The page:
The house across the street from us had been boarded up since the storm. That's what we heard when we moved in here. We were told that the people "stopped by every now and then to check on the house." It's a good sized double shotgun with a big area like a playground next to it.
I hadn't heard any activity over there since we moved in and this is a very quiet street. I'd have heard it if there had been some. One day when I was laying on the couch bemoaning the state of my health, I heard the sound of children. Then the sound of doors slamming, and laughter, and music. Two families, probably one large extended family seemingly headed up by women, were going in and out of the doors. Obviously cleaning out both sides of the house, the women were industrious. The children, three or four of them, were running up and down the steps and getting hollered at every now and then for going into the street. A car pulled up and the wails of welcome filled the street. People jumping out of the SUV, leaving the doors open, running up and hugging everyone else in succession. Beers were opened, music was cranked up, the women and the visitors were dancing on the porch, and the sounds of hurricane stories filled with laughter and tears were told all round. One little girl, with a myriad of shocking pink hair ribbons in her perfectly braided hair watched the adults with bemusement, then shrugged and skipped up and down the sidewalk. The welcome back party went on for hours. It was so beautiful to see that it brought tears to my eyes. They were finally home.
A couple days later, we went to Checkpoint Charlie's. One of the most interesting establishments the city has to offer. It's complete name is Igor's Checkpoint Charlie. It's a combination pool hall, bar, grill, music club and laundromat, complete with poker machines. A brilliant combination. We happened to get there to do our laundry on a Monday night, just in time to hear Patient Zero, a very very smart young man who is a post-Katrina combination of Arlo Guthrie and Bob Dylan. Skinny, bright eyed, with very blond dread locks and a very funny between song banter, he sang, we ate, and got our laundry done. He led the bar in a huge chorus of Glory Hallelujah, but with decidedly anti-Bush lyrics which we all knew. (Probably most of us had gotten it in our email at one point or another.) We ran into some other people we knew and since Zola the dog wasn't allowed in (at first, anyway), I set up a stool outside at a table near the window so I could see and hear.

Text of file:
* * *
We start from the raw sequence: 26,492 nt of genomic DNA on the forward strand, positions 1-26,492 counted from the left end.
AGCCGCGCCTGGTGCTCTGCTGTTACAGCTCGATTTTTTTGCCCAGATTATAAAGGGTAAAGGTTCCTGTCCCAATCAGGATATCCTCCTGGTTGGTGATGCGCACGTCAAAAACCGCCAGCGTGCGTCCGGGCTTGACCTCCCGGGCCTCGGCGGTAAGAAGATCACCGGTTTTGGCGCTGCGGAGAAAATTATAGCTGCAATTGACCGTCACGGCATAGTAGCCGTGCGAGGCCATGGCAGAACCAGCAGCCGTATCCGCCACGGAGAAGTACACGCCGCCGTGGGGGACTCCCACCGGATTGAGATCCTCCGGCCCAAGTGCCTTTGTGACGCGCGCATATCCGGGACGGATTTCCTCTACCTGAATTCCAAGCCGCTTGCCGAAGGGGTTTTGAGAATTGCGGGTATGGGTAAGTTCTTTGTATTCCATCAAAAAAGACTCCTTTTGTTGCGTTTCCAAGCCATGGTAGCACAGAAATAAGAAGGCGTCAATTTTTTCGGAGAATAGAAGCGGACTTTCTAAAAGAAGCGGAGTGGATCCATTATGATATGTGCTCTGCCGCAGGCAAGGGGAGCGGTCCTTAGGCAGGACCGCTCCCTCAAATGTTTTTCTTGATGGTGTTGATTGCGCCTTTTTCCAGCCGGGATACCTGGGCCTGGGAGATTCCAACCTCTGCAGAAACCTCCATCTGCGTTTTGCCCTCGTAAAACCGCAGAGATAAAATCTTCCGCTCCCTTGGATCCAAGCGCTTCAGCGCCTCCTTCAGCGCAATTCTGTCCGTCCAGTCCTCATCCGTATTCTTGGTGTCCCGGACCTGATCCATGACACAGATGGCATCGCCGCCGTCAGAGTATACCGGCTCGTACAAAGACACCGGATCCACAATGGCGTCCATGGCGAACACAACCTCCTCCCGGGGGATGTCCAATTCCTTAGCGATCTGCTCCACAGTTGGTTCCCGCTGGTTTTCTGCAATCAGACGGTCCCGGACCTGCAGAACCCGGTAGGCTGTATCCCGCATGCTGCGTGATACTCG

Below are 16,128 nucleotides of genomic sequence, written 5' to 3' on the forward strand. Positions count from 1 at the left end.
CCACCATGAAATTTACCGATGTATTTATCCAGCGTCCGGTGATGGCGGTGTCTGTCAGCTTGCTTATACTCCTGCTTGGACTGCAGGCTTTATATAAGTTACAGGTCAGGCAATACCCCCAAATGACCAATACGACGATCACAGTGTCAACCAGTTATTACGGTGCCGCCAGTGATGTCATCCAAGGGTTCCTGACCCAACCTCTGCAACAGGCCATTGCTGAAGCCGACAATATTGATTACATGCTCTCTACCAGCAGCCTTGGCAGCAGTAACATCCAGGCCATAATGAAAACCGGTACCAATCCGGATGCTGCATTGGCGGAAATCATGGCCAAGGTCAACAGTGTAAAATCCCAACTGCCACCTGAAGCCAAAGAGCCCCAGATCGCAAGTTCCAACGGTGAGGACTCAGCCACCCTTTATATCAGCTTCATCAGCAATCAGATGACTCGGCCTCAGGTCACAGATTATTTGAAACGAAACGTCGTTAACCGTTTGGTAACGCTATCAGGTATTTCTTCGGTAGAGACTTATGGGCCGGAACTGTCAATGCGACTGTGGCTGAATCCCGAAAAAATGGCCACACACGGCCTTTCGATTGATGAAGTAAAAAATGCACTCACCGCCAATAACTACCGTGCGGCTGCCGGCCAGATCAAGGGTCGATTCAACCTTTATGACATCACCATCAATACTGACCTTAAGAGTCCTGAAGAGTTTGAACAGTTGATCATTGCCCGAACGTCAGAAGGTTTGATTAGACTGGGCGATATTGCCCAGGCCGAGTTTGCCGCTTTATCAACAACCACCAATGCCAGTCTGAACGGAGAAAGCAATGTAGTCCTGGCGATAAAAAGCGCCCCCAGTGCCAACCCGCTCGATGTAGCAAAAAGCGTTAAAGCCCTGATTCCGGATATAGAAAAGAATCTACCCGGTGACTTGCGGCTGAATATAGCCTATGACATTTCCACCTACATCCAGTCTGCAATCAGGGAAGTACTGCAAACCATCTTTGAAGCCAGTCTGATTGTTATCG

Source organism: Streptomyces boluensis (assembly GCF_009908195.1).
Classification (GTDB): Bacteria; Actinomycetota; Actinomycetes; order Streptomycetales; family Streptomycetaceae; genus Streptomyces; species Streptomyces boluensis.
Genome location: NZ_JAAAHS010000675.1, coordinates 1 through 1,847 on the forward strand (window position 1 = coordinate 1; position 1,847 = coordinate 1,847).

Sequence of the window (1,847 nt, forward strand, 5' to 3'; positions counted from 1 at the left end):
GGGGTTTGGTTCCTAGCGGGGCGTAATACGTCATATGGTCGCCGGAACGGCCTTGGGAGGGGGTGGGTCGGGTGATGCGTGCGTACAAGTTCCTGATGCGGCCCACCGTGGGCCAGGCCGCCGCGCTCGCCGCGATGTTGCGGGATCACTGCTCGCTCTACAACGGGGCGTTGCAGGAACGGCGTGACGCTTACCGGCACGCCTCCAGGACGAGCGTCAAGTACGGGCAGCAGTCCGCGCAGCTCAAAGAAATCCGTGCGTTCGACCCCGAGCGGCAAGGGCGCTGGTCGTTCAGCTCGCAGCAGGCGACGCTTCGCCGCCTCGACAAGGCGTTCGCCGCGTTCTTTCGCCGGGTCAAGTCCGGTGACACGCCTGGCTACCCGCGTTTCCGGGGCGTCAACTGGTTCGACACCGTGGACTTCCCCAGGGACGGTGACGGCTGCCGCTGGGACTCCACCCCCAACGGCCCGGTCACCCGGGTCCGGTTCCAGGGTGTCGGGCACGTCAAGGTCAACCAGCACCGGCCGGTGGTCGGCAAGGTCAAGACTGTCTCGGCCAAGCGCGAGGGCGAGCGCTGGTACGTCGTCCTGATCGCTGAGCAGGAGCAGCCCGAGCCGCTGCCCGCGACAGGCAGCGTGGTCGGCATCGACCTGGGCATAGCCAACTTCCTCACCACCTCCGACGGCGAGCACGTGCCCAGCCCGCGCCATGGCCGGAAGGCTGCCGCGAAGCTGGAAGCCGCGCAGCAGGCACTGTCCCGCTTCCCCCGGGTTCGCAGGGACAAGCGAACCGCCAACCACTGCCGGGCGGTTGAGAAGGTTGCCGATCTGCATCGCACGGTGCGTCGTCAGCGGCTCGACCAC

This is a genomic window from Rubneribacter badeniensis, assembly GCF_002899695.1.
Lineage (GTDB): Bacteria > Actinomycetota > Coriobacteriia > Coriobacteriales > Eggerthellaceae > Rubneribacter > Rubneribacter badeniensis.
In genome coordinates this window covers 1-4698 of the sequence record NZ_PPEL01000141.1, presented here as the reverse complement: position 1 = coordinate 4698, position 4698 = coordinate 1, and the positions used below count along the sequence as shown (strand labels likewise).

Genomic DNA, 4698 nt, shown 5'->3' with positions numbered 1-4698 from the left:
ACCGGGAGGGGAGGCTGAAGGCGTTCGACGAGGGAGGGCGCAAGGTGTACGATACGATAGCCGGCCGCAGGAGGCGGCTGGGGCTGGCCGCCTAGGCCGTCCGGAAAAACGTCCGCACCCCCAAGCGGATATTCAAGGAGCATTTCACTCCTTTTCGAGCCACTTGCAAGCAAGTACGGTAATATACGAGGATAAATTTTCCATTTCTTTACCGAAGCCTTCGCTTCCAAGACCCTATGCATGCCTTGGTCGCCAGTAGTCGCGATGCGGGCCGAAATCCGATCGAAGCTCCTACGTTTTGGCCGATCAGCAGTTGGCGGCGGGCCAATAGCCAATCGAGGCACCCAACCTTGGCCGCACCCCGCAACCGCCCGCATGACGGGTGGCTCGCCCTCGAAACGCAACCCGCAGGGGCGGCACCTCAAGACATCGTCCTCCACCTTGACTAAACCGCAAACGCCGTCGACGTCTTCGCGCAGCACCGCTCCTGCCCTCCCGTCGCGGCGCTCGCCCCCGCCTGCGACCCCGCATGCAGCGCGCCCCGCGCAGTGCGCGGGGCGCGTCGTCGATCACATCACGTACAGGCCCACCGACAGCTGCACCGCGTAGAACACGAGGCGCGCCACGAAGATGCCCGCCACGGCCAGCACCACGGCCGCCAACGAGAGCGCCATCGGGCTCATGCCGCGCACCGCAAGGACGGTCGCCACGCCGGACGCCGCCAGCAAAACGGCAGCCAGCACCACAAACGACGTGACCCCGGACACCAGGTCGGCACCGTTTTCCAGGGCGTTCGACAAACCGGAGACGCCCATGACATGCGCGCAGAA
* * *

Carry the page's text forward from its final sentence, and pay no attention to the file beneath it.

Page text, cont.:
Later on, as we waited for the laundry to dry, and everyone had had a few drinks so objections to the dog had gone out the window, I came inside and sat at a table. We talked with our friends who were there, and the dog just laid on the floor next to us. Suddenly we look up and there is a well dressed black man, in his fifties, with a nice briefcase, wearing glasses with no glass in them. Very dapper, clear skinned, all in black, with a look of fear on his face as he heads for the door. He sees that he has to pass our German Shepherd and he is not happy about it. We convince him that Zola won't hurt him, and the man proceeds to sit down with us. He introduced himself as Welmon Sharlhorne, "the artist." Welmon is a very serious man, slow talking, deliberate in his words. He shows us his art, tells us that his art is in the Ogden Museum (and as it turns out, in quite a few other museums in the folk art collections---do a Google search and there will be pages and pages of his art.} His art, begun while serving 23 years in various stretches in Angola Prison, is all pen (Bic pens) and paper (mostly manila envelopes.) He told us that he could not get paper to draw, but could get manila envelopes by saying he had to write his attorney. He then started creating his drawings.
His drawings always include a clock, set to 10 after 10, which clearly has some significance to which I am not privy. They are fantastical architectural pieces replete with columns and building facades in unexpected places or they are some kind of fantasy bird type creature. They look almost Mayan. Quite remarkable actually. We talk and talk some more and find out that this man is homeless. He lives on the streets of the French Quarter, does most of his work at a table at the Cafe Envie on Decatur and often sleeps on the Moonwalk. How he remains so clean and unwrinkled is a mystery.